Paul C. Taylor: It’s not always an ‘invidious’ form of cultural appropriation. There’s a rich story to tell about what cultural appropriation is and I don’t think we have told the story adequately yet. There’s some very good work out there on it now and there’s more coming. But we typically use it as a term of criticism, right? To appropriate is bad in this way, and so I wanna talk about that (emphasis added) as ‘invidious’ cultural appropriation. [Appropriation is] not always ‘invidious’ right?
This is what Alain Locke had in mind when he said cultures have no colour. In a perfect world, (emphasis added) a world in which ethnoracial boundaries weren’t bound up with politics – some of us think that’s unavoidable, that’s what race is – culture would work in racialized contexts the way it does in other contexts: people borrow things from each other, people steal things from each other, right? Mozart stole from Handel, right? That’s just how culture works. And so it’s difficult to start immediately talking about appropriation whenever somebody borrows something from another context, or learns something from somebody who doesn’t look like them. That’s hard, because that’s just how culture works.
But then, when you build back in the politics, when you build back in the power asymmetries, and the asymmeties in access and opportunity that come with the racialized boundaries [that you’re in], then we start to get some traction for ideas about ‘invidious’ cultural appropriation. So one way of raising worry about Iggy Azalea is the way people used to raise worry about Elvis, the way people raised worry about Vanilla Ice, right? All of these white rappers, right? People used to raise worry about Art Pepper, right?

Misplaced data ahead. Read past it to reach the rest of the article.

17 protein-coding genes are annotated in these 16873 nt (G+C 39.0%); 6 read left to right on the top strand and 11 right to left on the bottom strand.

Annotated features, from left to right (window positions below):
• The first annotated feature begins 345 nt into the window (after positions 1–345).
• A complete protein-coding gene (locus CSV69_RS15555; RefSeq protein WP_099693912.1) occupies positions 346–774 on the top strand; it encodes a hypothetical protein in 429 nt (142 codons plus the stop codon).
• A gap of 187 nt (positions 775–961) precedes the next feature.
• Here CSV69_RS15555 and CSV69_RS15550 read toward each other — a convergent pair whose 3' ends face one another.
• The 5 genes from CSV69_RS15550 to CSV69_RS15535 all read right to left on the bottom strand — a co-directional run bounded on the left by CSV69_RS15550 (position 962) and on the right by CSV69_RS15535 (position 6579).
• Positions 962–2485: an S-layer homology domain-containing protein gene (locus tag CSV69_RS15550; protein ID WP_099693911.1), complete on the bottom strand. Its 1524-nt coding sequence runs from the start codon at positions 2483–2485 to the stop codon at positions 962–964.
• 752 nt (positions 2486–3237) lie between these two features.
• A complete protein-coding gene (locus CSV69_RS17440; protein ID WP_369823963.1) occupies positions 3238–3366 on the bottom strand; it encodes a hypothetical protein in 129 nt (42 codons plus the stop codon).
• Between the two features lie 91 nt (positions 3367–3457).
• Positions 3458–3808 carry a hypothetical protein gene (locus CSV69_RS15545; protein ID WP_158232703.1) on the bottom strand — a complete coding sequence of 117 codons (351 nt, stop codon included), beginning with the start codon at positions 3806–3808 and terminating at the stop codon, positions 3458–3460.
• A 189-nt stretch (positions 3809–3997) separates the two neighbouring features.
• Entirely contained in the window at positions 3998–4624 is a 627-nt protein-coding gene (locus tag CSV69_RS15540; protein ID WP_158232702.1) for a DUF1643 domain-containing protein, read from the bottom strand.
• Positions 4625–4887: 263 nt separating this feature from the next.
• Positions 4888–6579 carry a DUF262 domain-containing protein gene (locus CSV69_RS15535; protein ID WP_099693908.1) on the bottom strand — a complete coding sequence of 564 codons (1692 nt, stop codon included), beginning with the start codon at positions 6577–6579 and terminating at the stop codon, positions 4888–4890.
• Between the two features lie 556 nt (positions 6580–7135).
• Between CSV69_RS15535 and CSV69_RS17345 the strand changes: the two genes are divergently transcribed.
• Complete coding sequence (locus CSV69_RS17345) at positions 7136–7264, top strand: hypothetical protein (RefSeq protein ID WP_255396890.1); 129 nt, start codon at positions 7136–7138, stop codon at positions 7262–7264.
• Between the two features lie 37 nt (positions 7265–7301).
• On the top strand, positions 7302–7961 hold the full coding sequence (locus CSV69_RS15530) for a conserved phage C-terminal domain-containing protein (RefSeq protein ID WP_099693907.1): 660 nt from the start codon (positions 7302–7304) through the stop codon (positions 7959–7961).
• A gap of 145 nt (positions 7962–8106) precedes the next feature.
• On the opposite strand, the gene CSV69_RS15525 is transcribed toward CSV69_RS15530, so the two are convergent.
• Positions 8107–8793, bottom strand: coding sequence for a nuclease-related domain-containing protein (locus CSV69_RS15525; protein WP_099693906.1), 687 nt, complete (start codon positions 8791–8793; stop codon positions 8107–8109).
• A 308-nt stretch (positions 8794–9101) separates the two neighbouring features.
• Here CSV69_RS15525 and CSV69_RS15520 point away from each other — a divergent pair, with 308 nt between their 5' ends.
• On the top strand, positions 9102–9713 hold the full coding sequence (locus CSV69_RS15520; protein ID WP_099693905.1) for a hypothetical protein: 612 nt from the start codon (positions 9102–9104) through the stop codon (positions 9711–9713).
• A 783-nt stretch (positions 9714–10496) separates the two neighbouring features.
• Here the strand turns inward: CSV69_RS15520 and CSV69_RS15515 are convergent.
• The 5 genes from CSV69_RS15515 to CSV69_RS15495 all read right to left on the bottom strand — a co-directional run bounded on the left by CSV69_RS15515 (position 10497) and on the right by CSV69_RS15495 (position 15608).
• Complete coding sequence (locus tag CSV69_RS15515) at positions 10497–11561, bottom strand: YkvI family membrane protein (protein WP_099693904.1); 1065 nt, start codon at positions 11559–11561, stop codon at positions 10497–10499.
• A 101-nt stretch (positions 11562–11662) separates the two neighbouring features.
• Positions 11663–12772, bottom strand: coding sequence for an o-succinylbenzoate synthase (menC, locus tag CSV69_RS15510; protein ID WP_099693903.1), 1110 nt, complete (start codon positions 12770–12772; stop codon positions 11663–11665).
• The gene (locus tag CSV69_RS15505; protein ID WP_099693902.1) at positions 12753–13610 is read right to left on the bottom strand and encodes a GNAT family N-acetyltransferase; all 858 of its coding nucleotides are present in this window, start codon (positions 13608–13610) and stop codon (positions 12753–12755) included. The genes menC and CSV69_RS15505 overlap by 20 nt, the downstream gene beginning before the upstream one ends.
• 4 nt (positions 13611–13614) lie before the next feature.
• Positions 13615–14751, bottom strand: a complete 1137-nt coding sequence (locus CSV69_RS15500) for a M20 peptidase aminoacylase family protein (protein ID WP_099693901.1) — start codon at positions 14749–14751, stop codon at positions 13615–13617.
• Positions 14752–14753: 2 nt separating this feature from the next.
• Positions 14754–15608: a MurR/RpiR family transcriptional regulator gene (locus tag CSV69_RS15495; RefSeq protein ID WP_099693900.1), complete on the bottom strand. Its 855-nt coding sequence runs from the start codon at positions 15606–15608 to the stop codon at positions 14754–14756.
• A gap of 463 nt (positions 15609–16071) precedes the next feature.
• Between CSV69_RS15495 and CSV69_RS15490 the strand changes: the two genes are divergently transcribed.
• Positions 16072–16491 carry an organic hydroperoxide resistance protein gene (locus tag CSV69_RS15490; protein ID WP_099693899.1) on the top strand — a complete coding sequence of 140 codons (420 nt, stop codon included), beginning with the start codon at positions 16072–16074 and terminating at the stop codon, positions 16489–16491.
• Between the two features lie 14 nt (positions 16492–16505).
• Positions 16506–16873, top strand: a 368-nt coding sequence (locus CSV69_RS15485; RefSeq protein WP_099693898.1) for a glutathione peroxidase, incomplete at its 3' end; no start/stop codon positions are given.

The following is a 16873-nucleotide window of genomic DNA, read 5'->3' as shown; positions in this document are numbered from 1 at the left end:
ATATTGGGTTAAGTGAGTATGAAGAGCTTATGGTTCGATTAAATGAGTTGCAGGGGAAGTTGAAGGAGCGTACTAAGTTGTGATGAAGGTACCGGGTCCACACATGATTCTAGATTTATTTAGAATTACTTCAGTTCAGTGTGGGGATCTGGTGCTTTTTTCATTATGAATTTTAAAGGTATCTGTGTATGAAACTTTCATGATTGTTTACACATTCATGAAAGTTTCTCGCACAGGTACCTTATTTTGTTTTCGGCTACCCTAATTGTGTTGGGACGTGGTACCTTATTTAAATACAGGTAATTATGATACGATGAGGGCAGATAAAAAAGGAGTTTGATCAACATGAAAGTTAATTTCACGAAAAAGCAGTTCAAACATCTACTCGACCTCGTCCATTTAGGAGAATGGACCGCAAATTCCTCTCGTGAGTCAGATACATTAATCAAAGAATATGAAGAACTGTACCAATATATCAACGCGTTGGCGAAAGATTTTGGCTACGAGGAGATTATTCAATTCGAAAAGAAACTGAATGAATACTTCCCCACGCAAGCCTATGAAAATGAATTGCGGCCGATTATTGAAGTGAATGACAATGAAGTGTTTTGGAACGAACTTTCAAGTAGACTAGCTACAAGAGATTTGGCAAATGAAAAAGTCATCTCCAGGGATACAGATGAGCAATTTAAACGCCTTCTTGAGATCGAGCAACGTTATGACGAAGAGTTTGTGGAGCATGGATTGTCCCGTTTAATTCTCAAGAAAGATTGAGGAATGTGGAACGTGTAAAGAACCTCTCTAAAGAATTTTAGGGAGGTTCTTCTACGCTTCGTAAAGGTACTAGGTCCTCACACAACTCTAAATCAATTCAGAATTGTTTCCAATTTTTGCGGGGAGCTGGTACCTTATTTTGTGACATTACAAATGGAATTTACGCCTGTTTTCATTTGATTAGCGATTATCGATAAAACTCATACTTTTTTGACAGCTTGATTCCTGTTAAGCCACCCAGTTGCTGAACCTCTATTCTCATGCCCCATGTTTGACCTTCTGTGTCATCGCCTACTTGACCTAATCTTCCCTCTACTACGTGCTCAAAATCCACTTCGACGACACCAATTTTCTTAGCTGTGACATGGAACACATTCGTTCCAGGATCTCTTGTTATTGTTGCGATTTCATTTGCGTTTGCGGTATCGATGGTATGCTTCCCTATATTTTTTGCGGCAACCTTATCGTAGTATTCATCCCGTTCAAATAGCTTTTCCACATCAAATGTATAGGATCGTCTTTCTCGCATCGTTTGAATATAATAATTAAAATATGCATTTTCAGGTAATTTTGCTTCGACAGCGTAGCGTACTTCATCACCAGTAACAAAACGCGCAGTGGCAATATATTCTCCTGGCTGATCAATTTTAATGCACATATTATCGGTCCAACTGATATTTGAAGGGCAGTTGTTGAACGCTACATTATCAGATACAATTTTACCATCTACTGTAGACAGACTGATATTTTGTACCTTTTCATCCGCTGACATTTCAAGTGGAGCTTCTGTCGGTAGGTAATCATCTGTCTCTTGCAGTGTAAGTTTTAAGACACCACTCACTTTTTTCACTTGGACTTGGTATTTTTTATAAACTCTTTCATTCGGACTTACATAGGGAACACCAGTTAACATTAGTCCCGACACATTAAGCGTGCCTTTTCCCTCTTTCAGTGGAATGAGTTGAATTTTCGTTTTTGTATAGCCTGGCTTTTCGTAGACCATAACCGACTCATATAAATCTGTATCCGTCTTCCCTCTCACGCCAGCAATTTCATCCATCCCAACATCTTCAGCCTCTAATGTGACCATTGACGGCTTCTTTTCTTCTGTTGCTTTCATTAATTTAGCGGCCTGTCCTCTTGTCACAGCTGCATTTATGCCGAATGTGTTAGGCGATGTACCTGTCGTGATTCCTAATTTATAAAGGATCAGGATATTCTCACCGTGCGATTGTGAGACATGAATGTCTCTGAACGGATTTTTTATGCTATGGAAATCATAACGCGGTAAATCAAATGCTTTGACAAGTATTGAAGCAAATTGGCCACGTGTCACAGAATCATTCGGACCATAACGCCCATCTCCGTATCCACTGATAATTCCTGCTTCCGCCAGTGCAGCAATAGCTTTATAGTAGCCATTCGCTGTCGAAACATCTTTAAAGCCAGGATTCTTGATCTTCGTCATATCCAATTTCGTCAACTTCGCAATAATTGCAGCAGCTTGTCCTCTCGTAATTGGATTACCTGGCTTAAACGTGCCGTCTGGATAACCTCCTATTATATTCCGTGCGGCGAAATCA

These people are doing things [that] people who look differently have done for a long time but didn’t get credit for; but now you [go] put a white face on it and then look what happened. Right? That’s the worry. It’s Michelle Wallace’s worry about ‘restraint of trade’. It’s about unequal access to certain kinds of opportunity: those opportunities are segregated by race. And so that’s where the worry comes in.
We present it sometimes as a worry about ‘the nature of the enterprise’ and of the body, right? So a person with the wrong kind of body cannot participate in this performance tradition, right – it feels like a metaphysical claim. But my view is that it’s better understood as the beginning of a political claim. It’s an expression of skepticism about the degree to which the relevant opportunities are equitably distributed.
It’s an expression of skepticism about the degree to which the relevant opportunities are equitably distributed… because you look the way you do, you get more attention, which means you get more money, which means you get more play, which means you end up in a better place.
And so the worry is – Iggy Azalea just ain’t that good a rapper and nobody would care if she looked differently and you know, I’m not an expert in this performance tradition – I’ve listened to her and don’t think she’s interesting musically. But, to me that’s the interesting version of the worry right? If you looked like Shaniqua on the corner, and you were making those noises, nobody would care. But because you look the way you do, you get more attention, which means you get more money, which means you get more play, which means you end up in a better place. And that seems inappropriate.
End Transcript [30:05 to 33:33. ]